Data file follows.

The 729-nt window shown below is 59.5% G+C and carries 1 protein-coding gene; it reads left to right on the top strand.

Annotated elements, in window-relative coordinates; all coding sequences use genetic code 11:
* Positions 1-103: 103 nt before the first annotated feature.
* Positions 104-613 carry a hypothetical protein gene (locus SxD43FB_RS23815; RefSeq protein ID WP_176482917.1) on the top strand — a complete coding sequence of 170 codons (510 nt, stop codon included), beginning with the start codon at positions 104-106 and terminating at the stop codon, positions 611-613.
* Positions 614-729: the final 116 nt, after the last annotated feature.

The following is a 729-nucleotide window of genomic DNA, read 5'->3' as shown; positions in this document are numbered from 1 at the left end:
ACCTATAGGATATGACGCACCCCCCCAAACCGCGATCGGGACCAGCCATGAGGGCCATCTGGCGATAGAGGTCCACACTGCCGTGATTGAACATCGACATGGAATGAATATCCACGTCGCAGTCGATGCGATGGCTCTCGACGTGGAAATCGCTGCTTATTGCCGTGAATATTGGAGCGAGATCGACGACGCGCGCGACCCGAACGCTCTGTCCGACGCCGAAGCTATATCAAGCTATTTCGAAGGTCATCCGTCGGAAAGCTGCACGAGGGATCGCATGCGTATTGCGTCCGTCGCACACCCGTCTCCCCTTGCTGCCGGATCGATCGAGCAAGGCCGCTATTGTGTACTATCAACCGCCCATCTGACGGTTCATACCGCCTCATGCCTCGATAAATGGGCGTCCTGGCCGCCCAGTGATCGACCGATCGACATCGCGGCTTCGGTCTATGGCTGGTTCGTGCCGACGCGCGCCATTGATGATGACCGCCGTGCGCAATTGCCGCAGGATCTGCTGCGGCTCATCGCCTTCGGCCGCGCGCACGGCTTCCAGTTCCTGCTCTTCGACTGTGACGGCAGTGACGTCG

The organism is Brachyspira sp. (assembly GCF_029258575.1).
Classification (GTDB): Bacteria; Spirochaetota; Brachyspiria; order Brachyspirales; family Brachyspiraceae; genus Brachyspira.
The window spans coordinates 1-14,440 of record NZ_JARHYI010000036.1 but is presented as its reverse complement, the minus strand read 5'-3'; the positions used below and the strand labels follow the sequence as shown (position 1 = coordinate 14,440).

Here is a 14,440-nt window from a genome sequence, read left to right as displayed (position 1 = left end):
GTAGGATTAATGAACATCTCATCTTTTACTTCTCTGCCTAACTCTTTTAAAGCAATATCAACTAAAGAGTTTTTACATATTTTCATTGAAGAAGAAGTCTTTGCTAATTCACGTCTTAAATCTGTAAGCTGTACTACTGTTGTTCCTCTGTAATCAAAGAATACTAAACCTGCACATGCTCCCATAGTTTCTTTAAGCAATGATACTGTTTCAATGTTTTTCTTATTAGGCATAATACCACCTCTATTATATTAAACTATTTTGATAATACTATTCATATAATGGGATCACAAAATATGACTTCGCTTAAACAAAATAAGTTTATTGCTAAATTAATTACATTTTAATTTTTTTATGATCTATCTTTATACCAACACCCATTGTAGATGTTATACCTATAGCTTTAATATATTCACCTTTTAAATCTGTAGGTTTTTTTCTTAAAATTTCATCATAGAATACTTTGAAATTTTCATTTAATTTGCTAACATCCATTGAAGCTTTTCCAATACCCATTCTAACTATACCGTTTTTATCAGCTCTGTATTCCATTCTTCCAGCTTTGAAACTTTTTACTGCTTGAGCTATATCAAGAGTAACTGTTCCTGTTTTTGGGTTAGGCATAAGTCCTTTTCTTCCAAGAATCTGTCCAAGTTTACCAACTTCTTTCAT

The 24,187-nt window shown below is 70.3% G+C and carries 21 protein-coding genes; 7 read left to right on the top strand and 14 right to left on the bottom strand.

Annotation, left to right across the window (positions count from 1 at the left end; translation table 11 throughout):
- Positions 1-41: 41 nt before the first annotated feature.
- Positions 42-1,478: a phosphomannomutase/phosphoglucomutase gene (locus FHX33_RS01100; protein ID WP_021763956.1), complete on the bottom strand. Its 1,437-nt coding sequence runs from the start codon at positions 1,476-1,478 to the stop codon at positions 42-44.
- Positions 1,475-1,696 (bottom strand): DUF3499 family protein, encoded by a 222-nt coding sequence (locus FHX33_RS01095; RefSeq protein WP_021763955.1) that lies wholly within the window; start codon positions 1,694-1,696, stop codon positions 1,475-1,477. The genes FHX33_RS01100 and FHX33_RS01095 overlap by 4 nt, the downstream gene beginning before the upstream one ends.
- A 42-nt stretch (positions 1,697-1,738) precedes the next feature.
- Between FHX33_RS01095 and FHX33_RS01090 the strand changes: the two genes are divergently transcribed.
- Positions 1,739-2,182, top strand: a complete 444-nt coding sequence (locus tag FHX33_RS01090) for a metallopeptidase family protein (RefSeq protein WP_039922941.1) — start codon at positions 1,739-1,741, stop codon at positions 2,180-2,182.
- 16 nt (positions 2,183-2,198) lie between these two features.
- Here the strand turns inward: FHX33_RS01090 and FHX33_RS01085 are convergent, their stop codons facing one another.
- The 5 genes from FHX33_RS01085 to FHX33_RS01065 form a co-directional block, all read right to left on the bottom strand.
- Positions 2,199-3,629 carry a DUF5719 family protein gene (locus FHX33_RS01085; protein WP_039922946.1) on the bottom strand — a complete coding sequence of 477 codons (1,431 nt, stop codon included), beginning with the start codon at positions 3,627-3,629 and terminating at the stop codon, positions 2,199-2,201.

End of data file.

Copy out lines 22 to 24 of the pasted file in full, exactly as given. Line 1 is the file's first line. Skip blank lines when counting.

- Here the strand turns inward: FHX33_RS01090 and FHX33_RS01085 are convergent, their stop codons facing one another.
- The 5 genes from FHX33_RS01085 to FHX33_RS01065 form a co-directional block, all read right to left on the bottom strand.
- Positions 2,199-3,629 carry a DUF5719 family protein gene (locus FHX33_RS01085; protein WP_039922946.1) on the bottom strand — a complete coding sequence of 477 codons (1,431 nt, stop codon included), beginning with the start codon at positions 3,627-3,629 and terminating at the stop codon, positions 2,199-2,201.